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How To Choose The Right Property Manager For Your Investment

real estate agent and tenant signing a contractNew real estate investors often start their investment journey with their minds focused solely on finding and financing their first income property. Very few of them think of how they will oversee the property’s operations after they acquire it.

After buying their income property, these new investors realize just how much work it is to manage a rental property. There are so many things to do to make the investment work that the property takes as much time as a regular job.

This is when several new investors start to feel like they have just bought themselves a job rather than an investment. That happens because many fresh real estate investors do not realize that real estate is not a passive investment like stocks.

To succeed with an investment property, you must dedicate vast amounts of time to oversee the myriad of problems that can happen. Even when there are no problems, the day-to-day process of keeping the rental operational is also time-consuming.

The only way to get around this limitation is to hire a professional property manager to oversee the asset. Property managers are the key that transforms a naturally non-passive asset into a passive investment that functions similarly to stocks.

The professional property manager oversees the property owner’s work, from marketing the rental to overseeing repairs, collecting the rent, and ensuring that tenants respect the lease terms. The property manager does this in exchange for an agreed fee.


wever, it is essential to know that employing a professional property manager will not solve all an investor’s problems. You must find a property manager with the right skills and a track record of improving the performance of managed properties.

How do you ensure that the property manager you hire meets these criteria? When hiring a property manager, screen them using the following parameters.

How to choose the right property manager

property manager talking to an elderly asian couple

1. The property manager must be licensed

Licensed property managers are well-trained, and they have a reputation to protect. They follow a code of practice dictated by their professional body. They stand to lose a lot if they are found guilty of misconduct. In addition to being licensed, some states have their requirements for property managers. Only talk to property managers who meet these requirements.

2. Look for local expertise

The reason is simple: real estate is local. A national chain may have the right technology, but that does not compensate for the lack of local knowledge. Local property managers understand the applicable laws. They are intimately familiar with the demographics your property serves. They have relationships with essential vendors. Local firms can respond faster to changes as they unfold in the locality.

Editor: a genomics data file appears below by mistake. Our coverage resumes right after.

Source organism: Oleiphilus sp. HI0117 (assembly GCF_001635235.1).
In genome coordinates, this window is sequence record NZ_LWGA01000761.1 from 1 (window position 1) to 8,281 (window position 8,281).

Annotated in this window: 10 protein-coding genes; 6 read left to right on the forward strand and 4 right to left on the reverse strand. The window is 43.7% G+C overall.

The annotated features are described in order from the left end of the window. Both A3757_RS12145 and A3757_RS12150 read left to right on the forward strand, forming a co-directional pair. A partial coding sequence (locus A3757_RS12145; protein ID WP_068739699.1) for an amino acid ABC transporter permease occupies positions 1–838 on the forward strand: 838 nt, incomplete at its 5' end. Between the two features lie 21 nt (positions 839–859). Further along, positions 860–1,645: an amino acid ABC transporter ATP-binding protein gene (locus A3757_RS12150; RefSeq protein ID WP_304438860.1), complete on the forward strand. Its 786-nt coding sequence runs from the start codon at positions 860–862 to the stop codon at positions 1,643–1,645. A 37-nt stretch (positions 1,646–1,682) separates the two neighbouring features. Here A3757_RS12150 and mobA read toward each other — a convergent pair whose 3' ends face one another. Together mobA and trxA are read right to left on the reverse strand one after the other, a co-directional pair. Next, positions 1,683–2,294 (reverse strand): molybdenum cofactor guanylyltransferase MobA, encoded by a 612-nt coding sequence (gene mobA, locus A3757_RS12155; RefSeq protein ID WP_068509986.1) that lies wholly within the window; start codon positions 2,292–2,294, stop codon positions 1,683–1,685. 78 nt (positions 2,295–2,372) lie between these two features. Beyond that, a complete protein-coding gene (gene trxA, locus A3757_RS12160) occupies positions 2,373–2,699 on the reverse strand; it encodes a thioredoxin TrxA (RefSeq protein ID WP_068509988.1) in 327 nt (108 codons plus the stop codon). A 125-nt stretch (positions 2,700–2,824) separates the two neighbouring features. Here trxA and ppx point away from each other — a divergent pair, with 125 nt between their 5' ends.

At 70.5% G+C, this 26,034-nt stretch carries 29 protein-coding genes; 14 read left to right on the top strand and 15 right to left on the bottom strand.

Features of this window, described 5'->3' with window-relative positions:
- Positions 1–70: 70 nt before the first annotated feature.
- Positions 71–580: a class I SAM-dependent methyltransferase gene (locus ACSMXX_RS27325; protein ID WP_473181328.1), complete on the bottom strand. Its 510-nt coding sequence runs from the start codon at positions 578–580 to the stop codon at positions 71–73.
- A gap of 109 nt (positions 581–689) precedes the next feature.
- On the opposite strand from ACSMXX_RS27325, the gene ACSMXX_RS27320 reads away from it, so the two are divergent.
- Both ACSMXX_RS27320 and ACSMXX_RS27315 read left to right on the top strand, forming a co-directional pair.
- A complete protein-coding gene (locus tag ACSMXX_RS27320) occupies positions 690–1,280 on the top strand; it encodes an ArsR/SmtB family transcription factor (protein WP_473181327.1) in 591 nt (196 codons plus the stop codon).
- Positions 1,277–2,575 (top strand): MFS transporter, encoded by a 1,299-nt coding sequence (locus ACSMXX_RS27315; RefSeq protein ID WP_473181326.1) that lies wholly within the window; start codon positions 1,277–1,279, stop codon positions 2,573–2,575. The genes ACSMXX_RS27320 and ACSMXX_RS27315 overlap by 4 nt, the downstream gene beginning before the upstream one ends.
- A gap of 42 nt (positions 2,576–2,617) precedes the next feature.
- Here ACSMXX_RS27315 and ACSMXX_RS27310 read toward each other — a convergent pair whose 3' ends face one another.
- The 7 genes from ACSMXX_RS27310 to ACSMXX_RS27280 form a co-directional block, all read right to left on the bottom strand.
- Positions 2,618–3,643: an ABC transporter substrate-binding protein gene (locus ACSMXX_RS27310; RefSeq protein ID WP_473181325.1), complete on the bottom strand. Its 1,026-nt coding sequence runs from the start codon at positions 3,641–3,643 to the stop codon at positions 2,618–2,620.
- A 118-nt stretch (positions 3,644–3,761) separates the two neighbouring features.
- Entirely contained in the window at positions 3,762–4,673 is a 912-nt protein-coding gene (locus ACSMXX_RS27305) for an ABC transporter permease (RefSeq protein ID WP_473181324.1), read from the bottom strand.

3. Look for specialized experience

You want a property manager with lots of experience in properties that are similar to yours. If you own a commercial building, don’t hire a manager with expertise in residential properties. If you own a multifamily unit, don’t hire an expert in single-family homes. The property manager you hire should be familiar with the different problems that can happen in your property.

4. Look for a proven track record

Do not hire a property manager until you have looked at the properties they have under management. That means checking the various indices for measuring the success of a rental property. What is the average vacancy rate in those properties? Are the tenants well-qualified; do they stay for the long term? How good is the manager at reducing costs?

Real estate agent doing a virtual showing online using a tablet computer and live streaming

5. Look at their technology, systems, and organization

What is the strength of their marketing systems? Do they have an online portal for tenants and owners? How much of their daily administrative tasks are paperless? Paperless systems are more secure and efficient. Property management companies that prioritize them are often better at managing communication and record-keeping.

6. Check out their contracts, agreements, and processes

Ask to review the vital documents they give new tenants and property owners. What are their processes for screening prospective tenants? What are their practices regarding the handling of tenants’ security deposits? What actions will they take in case of late payment or non-payment of rent? If it becomes necessary to evict tenants, what are the steps?

7. Ask about their fees and other payments

How much do they charge for their services? Do they base their fees on rent collected or rent expected? The difference between the two can make a lot of difference to your own profits. What is not included in this monthly fee; are there other payments you should be aware of? Can you expect to receive monthly and annual financial statements?

Lastly, impressions matter. Do not overlook your first impressions about a property manager. If you don’t like them or feel uneasy about working with the firm, walk away.

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When it comes to finding the right property manager for your investment property, you want to know that they stand behind their work and get the job done right – the first time. At Real Property Management we have the expertise, technology, and systems to manage your property the right way. We work hard to optimize your return on investment while preserving your asset and giving you peace of mind. Our highly trained and skilled team works hard so you can be sure your property's management will be Done Right.

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